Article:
Friday, November 16, 2007

PRI vs POTS Telephone Service

Business telephone systems range in size from single line desk phones through enterprise telephony with hundreds or thousands of handsets. Chances are that your business needs are somewhere in the middle. But where? What is the right service for you?

The most basic and traditional phone service is called POTS or Plain Old Telephone Service. Chances are that you won't see it advertised that way. Instead it will be called business line or dial tone service. What you get is an analog connection to the nearest telephone company Central Office or CO. Any conventional telephone will plug into the RJ11 jack on the wall and give you dial-tone when you lift the handset. You can expand the number of rooms with phones by paralleling twisted pair wiring to other phone jacks. But you still only have one line and, if it is in use, no one else can make or receive calls.

Basic POTS is local phone service. Long distance service is either bundled for a single price or assigned to a competitive long distance carrier that offers lower per-minute rates on separate billing. Caller ID is an add-on service that is multiplexed on the same phone line and displays the caller's phone number and other information on phones with the necessary display, or a separate Caller ID unit. Toll free service can be added to forward incoming calls from a toll-free number to your phone line.

A logical upgrade from POTS is to add a separate identical line service and use a two-line business phone. These are commonly sold in office supply stores and can work well for small offices. Such phones are entry level Key Telephone Systems. What distinguishes a key system is that there are buttons or "keys" on each telephone to select the desired phone line. These buttons flash to indicate the line is ringing with an incoming call or light steadily to show that line is in use. Larger key systems can handle a half-dozen separate phone lines.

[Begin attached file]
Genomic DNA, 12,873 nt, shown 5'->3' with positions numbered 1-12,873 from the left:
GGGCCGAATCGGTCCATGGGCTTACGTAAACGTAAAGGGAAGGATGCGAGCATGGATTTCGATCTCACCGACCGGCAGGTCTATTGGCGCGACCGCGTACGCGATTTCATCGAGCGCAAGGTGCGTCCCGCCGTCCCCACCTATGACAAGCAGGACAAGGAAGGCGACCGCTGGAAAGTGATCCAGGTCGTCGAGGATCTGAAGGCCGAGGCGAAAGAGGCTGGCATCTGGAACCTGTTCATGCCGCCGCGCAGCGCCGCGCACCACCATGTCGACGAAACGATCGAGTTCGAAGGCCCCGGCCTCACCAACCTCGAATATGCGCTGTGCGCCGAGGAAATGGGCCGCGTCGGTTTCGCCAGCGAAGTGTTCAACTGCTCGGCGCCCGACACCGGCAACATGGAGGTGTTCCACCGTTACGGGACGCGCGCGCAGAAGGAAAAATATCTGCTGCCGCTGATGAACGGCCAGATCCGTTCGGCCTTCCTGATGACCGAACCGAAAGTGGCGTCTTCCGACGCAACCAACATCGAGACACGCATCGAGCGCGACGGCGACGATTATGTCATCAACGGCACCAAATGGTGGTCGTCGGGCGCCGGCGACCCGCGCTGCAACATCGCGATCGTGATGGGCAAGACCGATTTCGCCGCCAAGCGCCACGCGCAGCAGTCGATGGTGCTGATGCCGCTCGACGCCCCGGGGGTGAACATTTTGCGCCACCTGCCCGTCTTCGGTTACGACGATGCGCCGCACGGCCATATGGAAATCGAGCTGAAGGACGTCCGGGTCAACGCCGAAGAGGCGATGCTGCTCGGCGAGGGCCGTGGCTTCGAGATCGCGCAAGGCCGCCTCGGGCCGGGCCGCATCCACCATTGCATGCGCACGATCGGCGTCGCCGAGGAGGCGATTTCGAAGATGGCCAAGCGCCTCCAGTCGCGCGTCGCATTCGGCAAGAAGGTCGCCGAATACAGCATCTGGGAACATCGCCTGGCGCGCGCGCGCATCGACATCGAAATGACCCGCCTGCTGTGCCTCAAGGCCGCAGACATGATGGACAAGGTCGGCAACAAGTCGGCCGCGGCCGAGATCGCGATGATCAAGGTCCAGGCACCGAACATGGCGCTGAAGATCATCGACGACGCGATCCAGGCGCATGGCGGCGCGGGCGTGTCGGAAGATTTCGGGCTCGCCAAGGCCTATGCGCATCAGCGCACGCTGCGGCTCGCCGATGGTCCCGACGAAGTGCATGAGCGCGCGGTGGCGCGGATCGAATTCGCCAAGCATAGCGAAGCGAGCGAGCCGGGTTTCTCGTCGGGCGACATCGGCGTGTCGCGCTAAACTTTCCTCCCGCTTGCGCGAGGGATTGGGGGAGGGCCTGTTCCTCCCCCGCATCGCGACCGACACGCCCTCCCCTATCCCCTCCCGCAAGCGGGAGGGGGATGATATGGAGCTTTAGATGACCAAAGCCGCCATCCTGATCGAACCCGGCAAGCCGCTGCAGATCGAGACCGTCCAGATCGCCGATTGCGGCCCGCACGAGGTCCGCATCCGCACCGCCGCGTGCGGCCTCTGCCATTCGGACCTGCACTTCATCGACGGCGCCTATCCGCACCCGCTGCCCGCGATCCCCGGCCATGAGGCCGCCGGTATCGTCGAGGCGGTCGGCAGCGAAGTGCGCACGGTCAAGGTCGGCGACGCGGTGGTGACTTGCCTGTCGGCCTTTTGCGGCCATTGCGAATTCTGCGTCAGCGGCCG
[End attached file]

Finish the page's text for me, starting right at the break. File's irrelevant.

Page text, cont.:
Businesses with 6 or more outside lines are likely to switch to a PBX or Private Branch eXchange phone system. Like the name implies, this is a mini telephone company office on your premises. Once giant racks full of equipment, the modern PBX may be just a small box that sits on a shelf in the telephone closet. PBX systems work differently from Key systems. The PBX manages all the phone lines for incoming and outgoing calls. It also interconnects all the telephone handsets so you can dial from phone to phone inside your building without incurring any telephone line charges. When you need to make an outside call, the PBX system will assign you the next available line. You don't really need to know which one it is, they all work the same. Callers can directly dial a number for your phone, called DID, or reach an automated system where they can enter your extension number. The PBX will then ring your phone.

Up till now the phone lines we've been discussing for all of these different telephone systems are individual analog POTS lines. You pay for each one separately and the total cost is generally the cost per line time the number of lines. Once you need 8 to 12 lines or more, it usually makes economic sense to switch to digital trunk rather than use multiple analog lines.

The digital trunk, called a T1 voice line, converts up to 24 separate phone lines into a single digital connection between you and your phone service provider. The most popular variety of T1 service is called T1 PRI or Primary Rate Interface. It is also known as ISDN PRI for Integrated Services Digital Network. The difference between a T1 PRI line and a T1 voice line is that the PRI protocol establishes one channel of the 24 as a switching and data channel. This makes calling faster and allows you to have Caller ID for the other 1-23 channels or 1 to 23 outside phone lines.

If your phone system has grown over the years to a dozen or two dozen analog phone lines, it's time you got a competitive quote for T1 PRI lines service. Connecting PRI to your PBX system usually involves plugging-in a special interface card if your system doesn't already have one. Many new PBX systems come with this connection feature.

Click to check pricing and features or get support from a Telarus product specialist.

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